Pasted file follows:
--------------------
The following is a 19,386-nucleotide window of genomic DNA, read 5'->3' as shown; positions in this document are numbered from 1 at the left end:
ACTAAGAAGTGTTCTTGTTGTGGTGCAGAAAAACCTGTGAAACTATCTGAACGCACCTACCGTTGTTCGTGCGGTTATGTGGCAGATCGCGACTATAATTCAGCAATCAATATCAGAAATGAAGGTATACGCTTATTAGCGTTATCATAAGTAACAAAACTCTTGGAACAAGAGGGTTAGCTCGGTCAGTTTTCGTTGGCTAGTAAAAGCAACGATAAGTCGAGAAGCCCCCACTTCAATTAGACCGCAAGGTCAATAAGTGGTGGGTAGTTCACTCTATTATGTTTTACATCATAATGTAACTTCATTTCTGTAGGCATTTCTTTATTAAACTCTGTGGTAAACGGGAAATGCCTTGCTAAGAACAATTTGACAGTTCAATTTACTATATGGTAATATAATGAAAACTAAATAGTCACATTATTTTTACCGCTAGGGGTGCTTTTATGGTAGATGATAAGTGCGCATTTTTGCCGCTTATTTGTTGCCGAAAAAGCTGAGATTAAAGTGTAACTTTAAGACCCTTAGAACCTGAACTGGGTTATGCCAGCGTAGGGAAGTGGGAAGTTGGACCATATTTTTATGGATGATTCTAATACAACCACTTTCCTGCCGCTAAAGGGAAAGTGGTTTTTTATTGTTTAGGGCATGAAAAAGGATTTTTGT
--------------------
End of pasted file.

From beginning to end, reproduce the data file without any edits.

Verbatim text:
The following is a 19,386-nucleotide window of genomic DNA, read 5'->3' as shown; positions in this document are numbered from 1 at the left end:
ACTAAGAAGTGTTCTTGTTGTGGTGCAGAAAAACCTGTGAAACTATCTGAACGCACCTACCGTTGTTCGTGCGGTTATGTGGCAGATCGCGACTATAATTCAGCAATCAATATCAGAAATGAAGGTATACGCTTATTAGCGTTATCATAAGTAACAAAACTCTTGGAACAAGAGGGTTAGCTCGGTCAGTTTTCGTTGGCTAGTAAAAGCAACGATAAGTCGAGAAGCCCCCACTTCAATTAGACCGCAAGGTCAATAAGTGGTGGGTAGTTCACTCTATTATGTTTTACATCATAATGTAACTTCATTTCTGTAGGCATTTCTTTATTAAACTCTGTGGTAAACGGGAAATGCCTTGCTAAGAACAATTTGACAGTTCAATTTACTATATGGTAATATAATGAAAACTAAATAGTCACATTATTTTTACCGCTAGGGGTGCTTTTATGGTAGATGATAAGTGCGCATTTTTGCCGCTTATTTGTTGCCGAAAAAGCTGAGATTAAAGTGTAACTTTAAGACCCTTAGAACCTGAACTGGGTTATGCCAGCGTAGGGAAGTGGGAAGTTGGACCATATTTTTATGGATGATTCTAATACAACCACTTTCCTGCCGCTAAAGGGAAAGTGGTTTTTTATTGTTTAGGGCATGAAAAAGGATTTTTGT